Tuesday, April 9, 2013

Exploring Thessaloniki

Ashley Bruce
Blog #6
29 March 2013
Exploring Thessaloniki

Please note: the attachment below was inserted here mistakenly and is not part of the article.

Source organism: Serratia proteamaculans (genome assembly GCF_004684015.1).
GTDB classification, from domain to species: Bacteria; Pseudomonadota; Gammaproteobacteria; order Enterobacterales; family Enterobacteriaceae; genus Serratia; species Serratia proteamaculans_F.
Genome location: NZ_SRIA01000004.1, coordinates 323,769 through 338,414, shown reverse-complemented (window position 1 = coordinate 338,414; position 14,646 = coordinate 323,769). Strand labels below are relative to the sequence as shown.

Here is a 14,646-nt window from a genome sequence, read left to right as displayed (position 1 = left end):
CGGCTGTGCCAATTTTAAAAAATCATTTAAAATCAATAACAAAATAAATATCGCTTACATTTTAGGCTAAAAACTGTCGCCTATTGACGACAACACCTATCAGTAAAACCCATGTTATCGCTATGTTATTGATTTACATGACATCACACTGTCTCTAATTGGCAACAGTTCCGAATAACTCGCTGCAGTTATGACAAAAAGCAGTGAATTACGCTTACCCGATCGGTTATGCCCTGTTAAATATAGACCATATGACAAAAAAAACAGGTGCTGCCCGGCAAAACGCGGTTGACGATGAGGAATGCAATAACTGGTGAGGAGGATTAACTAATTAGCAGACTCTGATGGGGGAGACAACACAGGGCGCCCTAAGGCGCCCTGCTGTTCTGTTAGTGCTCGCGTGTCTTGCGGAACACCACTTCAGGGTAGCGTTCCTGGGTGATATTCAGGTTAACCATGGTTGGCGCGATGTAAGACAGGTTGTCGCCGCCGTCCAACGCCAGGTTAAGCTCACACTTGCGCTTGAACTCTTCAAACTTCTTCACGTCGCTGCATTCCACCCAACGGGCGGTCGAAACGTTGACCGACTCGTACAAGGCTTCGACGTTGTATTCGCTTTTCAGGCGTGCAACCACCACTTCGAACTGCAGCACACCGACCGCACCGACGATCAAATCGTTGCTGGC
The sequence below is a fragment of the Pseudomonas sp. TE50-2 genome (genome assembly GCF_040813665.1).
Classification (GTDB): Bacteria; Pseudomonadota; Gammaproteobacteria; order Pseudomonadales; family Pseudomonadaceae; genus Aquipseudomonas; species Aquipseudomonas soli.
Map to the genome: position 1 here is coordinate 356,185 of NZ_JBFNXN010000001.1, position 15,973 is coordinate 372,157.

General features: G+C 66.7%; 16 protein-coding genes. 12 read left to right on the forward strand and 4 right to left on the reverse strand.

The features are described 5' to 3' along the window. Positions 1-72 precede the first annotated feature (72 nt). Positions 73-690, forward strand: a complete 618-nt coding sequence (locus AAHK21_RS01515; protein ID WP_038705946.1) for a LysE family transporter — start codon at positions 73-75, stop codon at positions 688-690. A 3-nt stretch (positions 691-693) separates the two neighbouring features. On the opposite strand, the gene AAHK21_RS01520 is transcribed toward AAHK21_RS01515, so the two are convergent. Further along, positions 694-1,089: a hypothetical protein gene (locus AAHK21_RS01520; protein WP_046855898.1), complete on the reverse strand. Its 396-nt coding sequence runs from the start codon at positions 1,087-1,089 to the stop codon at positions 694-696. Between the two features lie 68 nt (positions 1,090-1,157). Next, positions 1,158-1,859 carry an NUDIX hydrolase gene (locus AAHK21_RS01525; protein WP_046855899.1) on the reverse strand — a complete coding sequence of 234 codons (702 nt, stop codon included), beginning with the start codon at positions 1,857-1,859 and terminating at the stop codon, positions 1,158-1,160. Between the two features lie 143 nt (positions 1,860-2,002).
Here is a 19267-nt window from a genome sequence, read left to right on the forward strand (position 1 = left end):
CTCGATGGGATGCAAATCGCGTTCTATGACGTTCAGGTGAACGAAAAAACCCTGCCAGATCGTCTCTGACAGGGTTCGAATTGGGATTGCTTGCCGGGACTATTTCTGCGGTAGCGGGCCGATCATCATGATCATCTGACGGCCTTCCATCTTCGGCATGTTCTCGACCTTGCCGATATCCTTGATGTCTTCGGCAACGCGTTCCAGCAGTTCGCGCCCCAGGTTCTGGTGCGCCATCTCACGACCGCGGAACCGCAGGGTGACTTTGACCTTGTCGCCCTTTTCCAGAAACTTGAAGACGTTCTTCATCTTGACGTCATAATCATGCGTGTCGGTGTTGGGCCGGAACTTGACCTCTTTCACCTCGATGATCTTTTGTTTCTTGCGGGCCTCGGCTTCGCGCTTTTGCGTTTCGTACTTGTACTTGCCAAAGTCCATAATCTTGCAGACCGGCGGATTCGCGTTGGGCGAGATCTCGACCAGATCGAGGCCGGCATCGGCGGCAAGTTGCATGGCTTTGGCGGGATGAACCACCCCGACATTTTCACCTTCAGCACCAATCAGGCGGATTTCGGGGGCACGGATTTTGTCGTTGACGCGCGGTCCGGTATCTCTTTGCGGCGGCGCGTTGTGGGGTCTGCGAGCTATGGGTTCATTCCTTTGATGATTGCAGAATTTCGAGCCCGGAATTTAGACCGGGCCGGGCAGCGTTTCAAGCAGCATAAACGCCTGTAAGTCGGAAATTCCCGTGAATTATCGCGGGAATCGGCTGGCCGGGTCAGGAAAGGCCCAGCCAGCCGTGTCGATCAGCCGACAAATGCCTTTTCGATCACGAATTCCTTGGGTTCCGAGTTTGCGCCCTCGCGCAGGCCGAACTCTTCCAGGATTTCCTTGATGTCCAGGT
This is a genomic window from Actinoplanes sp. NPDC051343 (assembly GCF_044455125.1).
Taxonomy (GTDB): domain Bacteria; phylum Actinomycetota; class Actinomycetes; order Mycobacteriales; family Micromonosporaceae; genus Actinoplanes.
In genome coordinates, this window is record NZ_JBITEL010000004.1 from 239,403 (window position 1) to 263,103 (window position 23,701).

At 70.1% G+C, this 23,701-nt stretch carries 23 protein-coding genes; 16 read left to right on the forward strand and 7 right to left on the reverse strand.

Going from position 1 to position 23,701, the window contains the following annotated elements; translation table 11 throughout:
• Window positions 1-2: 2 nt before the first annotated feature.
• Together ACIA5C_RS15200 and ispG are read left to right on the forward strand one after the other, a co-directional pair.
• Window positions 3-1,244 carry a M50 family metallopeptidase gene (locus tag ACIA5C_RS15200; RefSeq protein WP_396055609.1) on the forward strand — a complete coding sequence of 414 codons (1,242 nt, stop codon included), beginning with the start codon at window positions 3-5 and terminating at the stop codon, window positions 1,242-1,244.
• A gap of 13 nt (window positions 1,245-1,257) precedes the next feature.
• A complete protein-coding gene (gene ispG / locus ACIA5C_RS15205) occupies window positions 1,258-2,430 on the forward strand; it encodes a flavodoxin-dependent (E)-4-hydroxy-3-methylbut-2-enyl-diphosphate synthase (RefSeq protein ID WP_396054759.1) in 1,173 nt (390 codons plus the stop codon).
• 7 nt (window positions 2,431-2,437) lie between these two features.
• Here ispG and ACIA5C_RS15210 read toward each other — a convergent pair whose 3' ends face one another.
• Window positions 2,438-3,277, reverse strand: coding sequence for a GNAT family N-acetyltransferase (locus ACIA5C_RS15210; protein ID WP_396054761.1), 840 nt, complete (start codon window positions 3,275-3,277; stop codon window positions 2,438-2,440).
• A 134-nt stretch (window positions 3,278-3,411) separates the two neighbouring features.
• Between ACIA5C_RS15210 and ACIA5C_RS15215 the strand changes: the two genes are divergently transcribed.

The day of my birthday March 28th, we traveled and arrived in Thessaloniki. I have never been on a train so long in my life before! Thessaloniki was a bit colder than Athens which I’m assuming was because we were on the coast! When we arrived we had some free time to walk around. We walked along the breezy and rainy coastline. We grabbed a bite to eat and eventually met back up with the whole class. From there, as a class we went to the Jewish Museum of Thessaloniki. This was the first thing we did on our 10 day excursion to get us ready for our further studies on the holocaust. In 1917 there was a great fire that broke out and destroyed most of the Jewish quarter in the heart of Thessaloniki. This museum was one of the buildings that made it through the massive fire. Before it became a museum, it was once the Bank of Athens and was also offices to the Jewish newspaper “L’ Independent.” This museum taught me a lot about the Jewish history from anywhere between the 15th century up to the war and after the war. The bottom floor showed monumental stones and inscriptions. These stones and inscriptions were found in the Jewish necropolis. Also on the first floor are photographs showing the cemetery in 1914. The one thing that stood out to me the most in the museum was the library. As we were walking around I looked at the library through its doors and thought to myself that it just looks like a normal library and it probably has nothing to do with the museum. As I wandered through it I realized that this library actually had important books and texts that were printed out in the 16th-20th century.  These books and texts explained the Jewish life, language, customs, and their practice of their religion. My favorite part about this museum was the audio visual center. This is where I could watch and research tapes and films on the holocaust. This museum wasn’t that large of a museum, therefore it was not an information overload, which I enjoyed. After the museum, we then had one of our traditional Greek dinners, and then celebrated my 21st birthday! I won’t go into detail about that J

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